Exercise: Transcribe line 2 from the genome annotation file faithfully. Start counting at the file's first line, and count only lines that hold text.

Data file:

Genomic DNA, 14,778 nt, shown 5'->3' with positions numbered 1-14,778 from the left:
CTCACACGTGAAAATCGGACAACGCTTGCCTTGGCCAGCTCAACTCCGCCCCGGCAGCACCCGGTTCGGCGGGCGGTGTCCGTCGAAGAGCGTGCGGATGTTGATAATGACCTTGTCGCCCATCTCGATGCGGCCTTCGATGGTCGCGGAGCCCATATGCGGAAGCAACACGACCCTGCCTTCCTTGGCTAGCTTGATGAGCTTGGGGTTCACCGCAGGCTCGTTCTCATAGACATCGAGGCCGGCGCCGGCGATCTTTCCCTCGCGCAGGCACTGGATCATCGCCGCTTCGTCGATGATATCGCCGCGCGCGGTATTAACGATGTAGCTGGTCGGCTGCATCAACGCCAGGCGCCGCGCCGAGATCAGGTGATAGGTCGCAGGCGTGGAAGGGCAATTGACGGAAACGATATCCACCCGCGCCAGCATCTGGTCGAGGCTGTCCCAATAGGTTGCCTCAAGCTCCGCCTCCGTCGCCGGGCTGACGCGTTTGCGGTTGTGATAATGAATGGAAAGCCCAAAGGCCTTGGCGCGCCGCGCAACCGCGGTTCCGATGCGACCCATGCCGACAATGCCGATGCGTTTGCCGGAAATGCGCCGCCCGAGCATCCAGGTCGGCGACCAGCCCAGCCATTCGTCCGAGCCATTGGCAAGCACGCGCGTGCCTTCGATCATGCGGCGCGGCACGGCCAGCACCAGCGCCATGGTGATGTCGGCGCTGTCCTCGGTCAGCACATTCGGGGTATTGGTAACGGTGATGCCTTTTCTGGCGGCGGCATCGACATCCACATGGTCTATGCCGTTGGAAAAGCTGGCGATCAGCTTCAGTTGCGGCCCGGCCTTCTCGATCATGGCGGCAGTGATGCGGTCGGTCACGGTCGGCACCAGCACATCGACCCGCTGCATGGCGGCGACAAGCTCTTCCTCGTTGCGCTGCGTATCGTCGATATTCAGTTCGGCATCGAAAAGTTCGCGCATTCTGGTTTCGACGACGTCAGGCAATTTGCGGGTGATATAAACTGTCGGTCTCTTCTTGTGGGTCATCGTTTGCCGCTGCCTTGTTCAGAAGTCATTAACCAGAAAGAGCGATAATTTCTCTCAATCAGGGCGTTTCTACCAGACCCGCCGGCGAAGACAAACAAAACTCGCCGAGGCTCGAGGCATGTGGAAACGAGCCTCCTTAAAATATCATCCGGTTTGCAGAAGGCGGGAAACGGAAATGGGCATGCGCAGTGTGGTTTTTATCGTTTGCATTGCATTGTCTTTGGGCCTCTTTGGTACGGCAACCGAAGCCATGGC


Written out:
CTCACACGTGAAAATCGGACAACGCTTGCCTTGGCCAGCTCAACTCCGCCCCGGCAGCACCCGGTTCGGCGGGCGGTGTCCGTCGAAGAGCGTGCGGATGTTGATAATGACCTTGTCGCCCATCTCGATGCGGCCTTCGATGGTCGCGGAGCCCATATGCGGAAGCAACACGACCCTGCCTTCCTTGGCTAGCTTGATGAGCTTGGGGTTCACCGCAGGCTCGTTCTCATAGACATCGAGGCCGGCGCCGGCGATCTTTCCCTCGCGCAGGCACTGGATCATCGCCGCTTCGTCGATGATATCGCCGCGCGCGGTATTAACGATGTAGCTGGTCGGCTGCATCAACGCCAGGCGCCGCGCCGAGATCAGGTGATAGGTCGCAGGCGTGGAAGGGCAATTGACGGAAACGATATCCACCCGCGCCAGCATCTGGTCGAGGCTGTCCCAATAGGTTGCCTCAAGCTCCGCCTCCGTCGCCGGGCTGACGCGTTTGCGGTTGTGATAATGAATGGAAAGCCCAAAGGCCTTGGCGCGCCGCGCAACCGCGGTTCCGATGCGACCCATGCCGACAATGCCGATGCGTTTGCCGGAAATGCGCCGCCCGAGCATCCAGGTCGGCGACCAGCCCAGCCATTCGTCCGAGCCATTGGCAAGCACGCGCGTGCCTTCGATCATGCGGCGCGGCACGGCCAGCACCAGCGCCATGGTGATGTCGGCGCTGTCCTCGGTCAGCACATTCGGGGTATTGGTAACGGTGATGCCTTTTCTGGCGGCGGCATCGACATCCACATGGTCTATGCCGTTGGAAAAGCTGGCGATCAGCTTCAGTTGCGGCCCGGCCTTCTCGATCATGGCGGCAGTGATGCGGTCGGTCACGGTCGGCACCAGCACATCGACCCGCTGCATGGCGGCGACAAGCTCTTCCTCGTTGCGCTGCGTATCGTCGATATTCAGTTCGGCATCGAAAAGTTCGCGCATTCTGGTTTCGACGACGTCAGGCAATTTGCGGGTGATATAAACTGTCGGTCTCTTCTTGTGGGTCATCGTTTGCCGCTGCCTTGTTCAGAAGTCATTAACCAGAAAGAGCGATAATTTCTCTCAATCAGGGCGTTTCTACCAGACCCGCCGGCGAAGACAAACAAAACTCGCCGAGGCTCGAGGCATGTGGAAACGAGCCTCCTTAAAATATCATCCGGTTTGCAGAAGGCGGGAAACGGAAATGGGCATGCGCAGTGTGGTTTTTATCGTTTGCATTGCATTGTCTTTGGGCCTCTTTGGTACGGCAACCGAAGCCATGGC